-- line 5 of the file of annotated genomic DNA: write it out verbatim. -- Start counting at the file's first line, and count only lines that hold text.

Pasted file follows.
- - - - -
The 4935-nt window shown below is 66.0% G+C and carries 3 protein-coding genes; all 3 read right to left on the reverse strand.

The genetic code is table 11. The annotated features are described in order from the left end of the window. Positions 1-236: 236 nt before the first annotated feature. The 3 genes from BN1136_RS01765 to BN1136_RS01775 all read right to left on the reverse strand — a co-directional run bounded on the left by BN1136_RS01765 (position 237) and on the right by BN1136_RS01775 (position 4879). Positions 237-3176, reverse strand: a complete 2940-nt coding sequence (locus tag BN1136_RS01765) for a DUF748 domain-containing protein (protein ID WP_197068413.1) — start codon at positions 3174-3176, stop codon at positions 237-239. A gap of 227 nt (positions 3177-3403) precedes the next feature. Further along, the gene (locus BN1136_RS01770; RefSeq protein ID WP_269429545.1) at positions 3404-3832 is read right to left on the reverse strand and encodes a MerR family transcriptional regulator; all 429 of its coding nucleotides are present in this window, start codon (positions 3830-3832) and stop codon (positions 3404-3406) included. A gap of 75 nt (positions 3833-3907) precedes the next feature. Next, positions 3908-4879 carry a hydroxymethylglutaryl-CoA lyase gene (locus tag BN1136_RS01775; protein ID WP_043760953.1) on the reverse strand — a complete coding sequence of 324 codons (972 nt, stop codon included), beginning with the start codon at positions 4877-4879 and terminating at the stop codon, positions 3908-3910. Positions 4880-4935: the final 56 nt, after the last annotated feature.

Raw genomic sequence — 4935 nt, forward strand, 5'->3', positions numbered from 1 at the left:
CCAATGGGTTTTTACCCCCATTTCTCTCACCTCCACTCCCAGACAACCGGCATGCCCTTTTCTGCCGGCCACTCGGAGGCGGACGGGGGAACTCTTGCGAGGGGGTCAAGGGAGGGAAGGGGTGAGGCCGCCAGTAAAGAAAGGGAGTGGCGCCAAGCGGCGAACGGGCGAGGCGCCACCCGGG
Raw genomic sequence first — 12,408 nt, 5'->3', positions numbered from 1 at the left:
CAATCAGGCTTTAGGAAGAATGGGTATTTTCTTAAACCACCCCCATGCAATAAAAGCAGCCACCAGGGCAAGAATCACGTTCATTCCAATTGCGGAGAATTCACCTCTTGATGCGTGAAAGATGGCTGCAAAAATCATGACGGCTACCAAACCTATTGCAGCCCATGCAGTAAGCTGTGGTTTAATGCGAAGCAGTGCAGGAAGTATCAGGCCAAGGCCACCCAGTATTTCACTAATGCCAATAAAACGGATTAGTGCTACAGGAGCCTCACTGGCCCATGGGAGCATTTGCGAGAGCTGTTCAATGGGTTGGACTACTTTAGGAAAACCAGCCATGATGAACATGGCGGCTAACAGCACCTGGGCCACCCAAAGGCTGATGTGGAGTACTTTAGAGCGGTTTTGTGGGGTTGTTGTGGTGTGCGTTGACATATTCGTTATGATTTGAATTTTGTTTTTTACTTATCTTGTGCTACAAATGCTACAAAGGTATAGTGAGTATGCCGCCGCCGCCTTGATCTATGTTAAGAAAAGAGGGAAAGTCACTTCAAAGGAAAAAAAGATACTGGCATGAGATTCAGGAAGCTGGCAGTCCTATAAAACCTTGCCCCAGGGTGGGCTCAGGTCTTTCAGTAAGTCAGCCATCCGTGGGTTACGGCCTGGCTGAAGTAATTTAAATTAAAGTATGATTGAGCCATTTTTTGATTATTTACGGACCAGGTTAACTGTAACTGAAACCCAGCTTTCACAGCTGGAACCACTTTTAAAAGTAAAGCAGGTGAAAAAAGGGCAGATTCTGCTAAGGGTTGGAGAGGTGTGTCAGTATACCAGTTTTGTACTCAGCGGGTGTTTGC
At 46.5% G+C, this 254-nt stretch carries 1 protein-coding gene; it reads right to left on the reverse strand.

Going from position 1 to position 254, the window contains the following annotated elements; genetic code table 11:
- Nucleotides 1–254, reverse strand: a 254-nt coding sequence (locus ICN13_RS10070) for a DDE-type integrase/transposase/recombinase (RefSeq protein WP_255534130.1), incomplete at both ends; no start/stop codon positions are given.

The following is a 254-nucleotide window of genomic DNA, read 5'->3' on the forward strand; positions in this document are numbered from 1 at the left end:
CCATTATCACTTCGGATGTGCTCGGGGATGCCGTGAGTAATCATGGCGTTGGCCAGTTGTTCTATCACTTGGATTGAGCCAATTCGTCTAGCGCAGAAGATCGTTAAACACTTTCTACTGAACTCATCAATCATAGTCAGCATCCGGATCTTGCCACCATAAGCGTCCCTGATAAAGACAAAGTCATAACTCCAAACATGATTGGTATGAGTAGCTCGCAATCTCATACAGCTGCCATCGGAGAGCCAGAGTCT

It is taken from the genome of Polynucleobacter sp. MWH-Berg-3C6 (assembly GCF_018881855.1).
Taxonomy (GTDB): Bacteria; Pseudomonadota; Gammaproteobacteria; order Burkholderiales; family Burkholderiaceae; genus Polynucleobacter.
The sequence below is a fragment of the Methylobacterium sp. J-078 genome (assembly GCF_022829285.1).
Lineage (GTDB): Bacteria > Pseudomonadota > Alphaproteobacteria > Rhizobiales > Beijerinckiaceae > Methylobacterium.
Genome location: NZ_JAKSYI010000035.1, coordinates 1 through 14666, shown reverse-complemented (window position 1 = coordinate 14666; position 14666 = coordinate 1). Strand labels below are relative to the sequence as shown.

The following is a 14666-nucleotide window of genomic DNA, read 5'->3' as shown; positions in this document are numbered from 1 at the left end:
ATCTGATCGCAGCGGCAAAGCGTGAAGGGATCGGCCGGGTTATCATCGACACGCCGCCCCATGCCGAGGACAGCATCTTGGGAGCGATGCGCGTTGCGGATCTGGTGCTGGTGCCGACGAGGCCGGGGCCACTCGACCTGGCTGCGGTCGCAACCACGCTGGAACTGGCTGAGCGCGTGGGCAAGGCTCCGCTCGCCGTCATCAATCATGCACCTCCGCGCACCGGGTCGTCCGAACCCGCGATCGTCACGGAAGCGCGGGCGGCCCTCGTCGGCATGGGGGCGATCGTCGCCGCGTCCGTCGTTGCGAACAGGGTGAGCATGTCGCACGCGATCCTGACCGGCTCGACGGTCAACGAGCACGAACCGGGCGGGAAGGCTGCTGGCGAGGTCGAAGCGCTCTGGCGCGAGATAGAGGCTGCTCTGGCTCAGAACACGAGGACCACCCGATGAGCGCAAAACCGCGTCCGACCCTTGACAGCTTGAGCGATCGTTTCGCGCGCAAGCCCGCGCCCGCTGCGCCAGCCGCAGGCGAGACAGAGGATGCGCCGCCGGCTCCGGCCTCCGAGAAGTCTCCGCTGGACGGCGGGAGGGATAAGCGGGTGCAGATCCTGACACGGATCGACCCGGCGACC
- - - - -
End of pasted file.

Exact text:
Raw genomic sequence first — 12,408 nt, 5'->3', positions numbered from 1 at the left: